An explorer's guide to the islands of Britain

History of St Mary's

There is some incredible history to discover on St Mary’s, some of the sites can be  reached by a short walk from Hugh Town, others require a longer walk, bike or taxi depending on your levels of energy. Here’s a taster

Prehistoric village and burial sites
St Mary’s has the best range of surviving prehistoric sites in the Scilly archipelago with ancient homes and burial sites. A visit to them is a thought-provoking experience as you gaze across fantastic seascapes and wonder what life must have been like when the islands you see before you were once vast plains when the sea levels were much lower. On the north-west coast the remains of a number of interconnecting stone houses from the Iron Age and Roman period can be seen at Halangay Down Ancient Village. Close by, the Bronze Age entrance grave of Bant’s Carn has an impressive burial chamber covered with massive capstones. Both can be reached on a 6 km walk (roundtrip) from Hugh Town along the coast path (or a taxi can be taken part-way, with a very short walk at the end). Further examples of Bronze Age burial chambers can be seen on the north-east coast at Innisidgen (a further 3 km walking round trip beyond Halangay Village) and the south-east coast at Porth Hellick Down – either reached on the full coast path walk, or via taxi and short walk).

The Garrison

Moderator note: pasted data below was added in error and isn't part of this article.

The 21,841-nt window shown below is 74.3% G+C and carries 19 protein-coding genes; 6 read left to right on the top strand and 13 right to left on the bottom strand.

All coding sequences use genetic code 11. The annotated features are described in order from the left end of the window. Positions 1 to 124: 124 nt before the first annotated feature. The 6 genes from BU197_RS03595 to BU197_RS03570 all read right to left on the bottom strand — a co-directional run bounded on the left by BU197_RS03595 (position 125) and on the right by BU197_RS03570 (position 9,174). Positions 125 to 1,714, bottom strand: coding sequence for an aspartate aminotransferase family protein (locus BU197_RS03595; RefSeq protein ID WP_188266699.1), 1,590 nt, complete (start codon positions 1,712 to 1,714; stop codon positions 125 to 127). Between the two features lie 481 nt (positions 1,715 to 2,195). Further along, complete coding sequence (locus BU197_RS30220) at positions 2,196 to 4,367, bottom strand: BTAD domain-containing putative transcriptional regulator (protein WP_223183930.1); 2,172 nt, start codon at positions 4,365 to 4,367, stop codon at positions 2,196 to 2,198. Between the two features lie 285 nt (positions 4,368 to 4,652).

Dominating the whole west peninsula of St Mary’s it is hard to miss one of the most impressive coastal defence systems in England. Here you can wander around the defensive walls and explore the tunnels, as well as sample the excellent food and accommodation at Star Castle, once the nucleus of the defensive system initially developed by Elizabethans to defend against the Spanish Armada. Using the strategic promontory, known originally as The Hugh, The Garrison became a Royalist stronghold during the English Civil War and was further developed in the 17th and early 18th centuries with continued threat of invasion by the French and Spanish. Many of the surviving batteries, barracks and buildings date from this time. The Garrison was re-armed in World War I and used again as a signal station and barracks in World War II. The Garrison walk starts in Hugh Town and passes through the Garrison gateway, the original arched gateway with a bellcote and parapet above, and a sunken powder magazine called the Rocket House. It then follows the coast and ends along a wooded path to Porthcressa Beach which is accessed via hidden stairs and tunnel.

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